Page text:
He has consistently been tipped as a future leader of the party and of the country, but there has also been an underlying thread of doubt that perhaps he had been promoted too soon. But if it is any measure of how much he has grown, commentators have now stopped remarking more on his suits and eyelashes than on his politics.
It’s been a very public growing-up and at times, it’s been tough. His ‘annus horribilis’ was 2016 when both his professional and personal life appeared to be on the verge of implosion. His transport brief stuttered from one calamity to another with a particular spotlight on an underperforming ScotRail, he was exposed as having been fined by the police for driving without insurance – a moment of ignominy for any transport minister – and his marriage to SNP activist, Gail Lythgoe, ended.
Perhaps what doesn’t break you does make you and Yousaf now presents as a more humble, less impatient and more assured young man. He is also in a new relationship, is a step-dad and been promoted at work but is also battle-scarred.
“There is no doubt that 2016 was easily for me the most difficult year of my life,” he says. “We had a great election, I became a constituency MSP and I ran the Europe campaign for the SNP but there was a lot else going on. I must have dropped to about nine and a half stone, and I’m 12 now, so I was looking pretty gaunt. It was a mentally, emotionally and physically draining year and on the car insurance stuff in particular, when I figured out the mistake, it was utterly crushing. I just remember how horrific I felt, made worse by the fact that it was this genuine honest mistake because of my marriage breakdown and the paperwork being incorrectly completed by me – so hands up – but it was a really hard time.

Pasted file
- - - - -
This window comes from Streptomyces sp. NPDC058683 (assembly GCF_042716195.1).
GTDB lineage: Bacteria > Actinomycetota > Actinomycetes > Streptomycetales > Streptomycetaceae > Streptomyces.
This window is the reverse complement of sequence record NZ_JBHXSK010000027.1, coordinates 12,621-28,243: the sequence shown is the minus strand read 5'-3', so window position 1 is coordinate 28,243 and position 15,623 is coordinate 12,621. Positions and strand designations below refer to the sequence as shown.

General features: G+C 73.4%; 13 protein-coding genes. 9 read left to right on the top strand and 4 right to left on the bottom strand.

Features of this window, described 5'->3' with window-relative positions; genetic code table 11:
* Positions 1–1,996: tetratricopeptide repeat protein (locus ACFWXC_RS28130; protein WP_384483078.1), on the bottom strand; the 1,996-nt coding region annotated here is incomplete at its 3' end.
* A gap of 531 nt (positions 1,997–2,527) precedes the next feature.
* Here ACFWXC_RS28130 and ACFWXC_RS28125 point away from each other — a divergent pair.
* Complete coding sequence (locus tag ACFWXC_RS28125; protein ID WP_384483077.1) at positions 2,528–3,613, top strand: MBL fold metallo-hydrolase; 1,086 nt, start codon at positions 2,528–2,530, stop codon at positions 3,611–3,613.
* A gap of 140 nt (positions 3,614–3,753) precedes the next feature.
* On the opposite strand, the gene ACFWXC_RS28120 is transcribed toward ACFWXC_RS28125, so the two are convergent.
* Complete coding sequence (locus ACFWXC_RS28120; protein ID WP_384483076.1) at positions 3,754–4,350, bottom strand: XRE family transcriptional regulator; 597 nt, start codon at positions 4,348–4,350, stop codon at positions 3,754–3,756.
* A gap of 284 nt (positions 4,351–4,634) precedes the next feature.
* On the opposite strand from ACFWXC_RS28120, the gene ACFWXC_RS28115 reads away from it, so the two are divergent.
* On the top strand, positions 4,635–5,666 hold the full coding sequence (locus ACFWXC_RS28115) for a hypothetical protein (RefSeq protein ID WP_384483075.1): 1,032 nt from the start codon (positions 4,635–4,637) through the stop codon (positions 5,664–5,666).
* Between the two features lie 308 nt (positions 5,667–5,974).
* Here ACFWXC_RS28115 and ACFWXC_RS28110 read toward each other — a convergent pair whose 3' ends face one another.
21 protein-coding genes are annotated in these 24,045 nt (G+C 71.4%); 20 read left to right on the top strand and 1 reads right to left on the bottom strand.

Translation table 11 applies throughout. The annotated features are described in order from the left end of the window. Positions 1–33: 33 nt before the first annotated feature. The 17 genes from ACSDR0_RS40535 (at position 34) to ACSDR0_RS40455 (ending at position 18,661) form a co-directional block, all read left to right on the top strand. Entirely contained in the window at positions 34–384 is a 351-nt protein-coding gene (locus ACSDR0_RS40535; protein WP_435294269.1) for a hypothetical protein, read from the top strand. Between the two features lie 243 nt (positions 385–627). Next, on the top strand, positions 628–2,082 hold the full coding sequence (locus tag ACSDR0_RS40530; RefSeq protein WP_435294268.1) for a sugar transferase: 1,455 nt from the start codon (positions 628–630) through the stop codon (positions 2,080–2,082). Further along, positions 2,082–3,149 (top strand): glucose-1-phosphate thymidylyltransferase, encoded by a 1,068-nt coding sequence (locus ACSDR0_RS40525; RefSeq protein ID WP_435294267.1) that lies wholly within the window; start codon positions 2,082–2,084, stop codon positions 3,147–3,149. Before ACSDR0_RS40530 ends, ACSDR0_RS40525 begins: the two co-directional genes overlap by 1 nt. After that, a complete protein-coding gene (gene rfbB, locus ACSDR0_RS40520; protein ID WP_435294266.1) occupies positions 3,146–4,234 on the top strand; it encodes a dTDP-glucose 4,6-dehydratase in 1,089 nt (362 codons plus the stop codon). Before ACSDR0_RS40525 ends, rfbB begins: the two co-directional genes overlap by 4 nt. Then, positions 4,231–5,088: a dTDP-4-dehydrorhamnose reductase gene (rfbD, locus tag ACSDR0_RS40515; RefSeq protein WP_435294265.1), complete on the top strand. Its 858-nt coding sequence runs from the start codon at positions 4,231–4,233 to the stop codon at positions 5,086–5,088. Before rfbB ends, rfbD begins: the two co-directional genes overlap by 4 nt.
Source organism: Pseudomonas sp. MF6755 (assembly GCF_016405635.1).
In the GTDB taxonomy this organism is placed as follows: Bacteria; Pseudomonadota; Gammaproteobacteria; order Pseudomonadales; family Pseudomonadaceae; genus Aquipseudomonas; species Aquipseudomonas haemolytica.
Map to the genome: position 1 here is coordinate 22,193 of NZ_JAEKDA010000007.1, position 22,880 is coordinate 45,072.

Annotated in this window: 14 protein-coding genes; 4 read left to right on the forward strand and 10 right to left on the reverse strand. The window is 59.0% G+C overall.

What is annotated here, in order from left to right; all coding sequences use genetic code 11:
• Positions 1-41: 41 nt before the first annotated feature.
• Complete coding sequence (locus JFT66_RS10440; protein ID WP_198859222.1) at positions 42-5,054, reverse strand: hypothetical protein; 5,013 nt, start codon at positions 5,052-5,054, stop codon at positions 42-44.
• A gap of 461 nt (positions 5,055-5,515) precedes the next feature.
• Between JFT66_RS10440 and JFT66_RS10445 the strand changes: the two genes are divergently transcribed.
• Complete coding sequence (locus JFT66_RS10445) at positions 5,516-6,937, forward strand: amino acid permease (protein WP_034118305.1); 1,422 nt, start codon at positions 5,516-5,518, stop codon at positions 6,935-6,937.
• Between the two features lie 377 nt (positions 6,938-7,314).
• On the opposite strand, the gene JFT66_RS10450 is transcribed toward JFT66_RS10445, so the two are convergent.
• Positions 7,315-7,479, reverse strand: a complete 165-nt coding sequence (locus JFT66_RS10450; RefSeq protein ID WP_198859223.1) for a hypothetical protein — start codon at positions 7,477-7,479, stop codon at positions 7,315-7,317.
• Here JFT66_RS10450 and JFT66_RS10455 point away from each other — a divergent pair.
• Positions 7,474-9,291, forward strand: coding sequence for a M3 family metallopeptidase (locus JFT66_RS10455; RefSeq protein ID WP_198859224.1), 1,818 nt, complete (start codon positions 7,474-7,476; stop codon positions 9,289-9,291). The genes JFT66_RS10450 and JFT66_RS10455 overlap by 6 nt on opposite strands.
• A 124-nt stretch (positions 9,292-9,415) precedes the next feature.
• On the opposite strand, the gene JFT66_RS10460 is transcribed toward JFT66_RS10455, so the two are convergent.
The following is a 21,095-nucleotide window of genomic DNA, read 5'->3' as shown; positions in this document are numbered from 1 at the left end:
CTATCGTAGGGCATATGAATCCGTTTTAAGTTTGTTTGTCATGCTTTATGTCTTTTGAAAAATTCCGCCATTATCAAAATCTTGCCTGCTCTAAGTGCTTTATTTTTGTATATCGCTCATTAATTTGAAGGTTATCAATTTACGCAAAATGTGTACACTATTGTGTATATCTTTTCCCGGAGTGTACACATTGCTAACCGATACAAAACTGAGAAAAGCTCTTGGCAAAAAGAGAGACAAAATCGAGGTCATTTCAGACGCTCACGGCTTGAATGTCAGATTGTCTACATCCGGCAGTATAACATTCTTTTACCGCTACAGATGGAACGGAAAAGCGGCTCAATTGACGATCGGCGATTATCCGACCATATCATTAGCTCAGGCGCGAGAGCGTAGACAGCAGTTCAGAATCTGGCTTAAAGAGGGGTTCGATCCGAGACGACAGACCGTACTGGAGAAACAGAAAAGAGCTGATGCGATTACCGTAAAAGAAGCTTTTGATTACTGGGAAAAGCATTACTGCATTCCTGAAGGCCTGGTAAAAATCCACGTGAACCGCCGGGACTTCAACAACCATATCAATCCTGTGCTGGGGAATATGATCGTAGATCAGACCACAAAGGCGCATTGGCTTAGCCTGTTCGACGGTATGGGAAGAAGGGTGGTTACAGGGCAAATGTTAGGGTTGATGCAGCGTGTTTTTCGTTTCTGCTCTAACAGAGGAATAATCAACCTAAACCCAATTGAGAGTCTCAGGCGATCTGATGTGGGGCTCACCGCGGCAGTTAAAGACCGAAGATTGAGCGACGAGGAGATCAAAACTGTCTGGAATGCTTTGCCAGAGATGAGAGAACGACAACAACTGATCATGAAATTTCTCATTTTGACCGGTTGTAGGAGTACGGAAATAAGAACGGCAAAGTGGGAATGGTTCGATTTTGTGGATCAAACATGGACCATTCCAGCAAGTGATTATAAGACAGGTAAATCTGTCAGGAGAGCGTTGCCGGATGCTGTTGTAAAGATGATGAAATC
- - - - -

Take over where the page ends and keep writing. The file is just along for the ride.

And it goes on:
“I had faced some negativity before but nothing as intense as what happened in 2016 and with the ScotRail issues running over a four to five-month period, it seemed to go on for ever. It’s very hard, you know, people calling for your head and all that kind of thing and it was really, really challenging. I was even getting death threats. I think honestly the only way I got through it, and I’m sorry for the clichés, but it was with the support of loved ones and colleagues.
“I remember John Swinney sending me a really nice message, I’m sure he won’t mind me saying it, he basically signed it off saying, ‘remember we all love you’. That’s a really nice thing for a fellow politician to say, and not something you’d necessarily associate with John. Though he is an extraordinarily warm person for anybody that knows him, a deeply caring individual. That message made me well up.
“Having the support of your colleagues and all of them, especially those who have been through it, telling me that when the proverbial hits the fan, it’s difficult and your opponents sniff blood, the media sniff blood, and they will go for you, but so long as you know what you’re doing is right and you know it will get you on the right path, then your colleagues will have your back utterly, totally, entirely.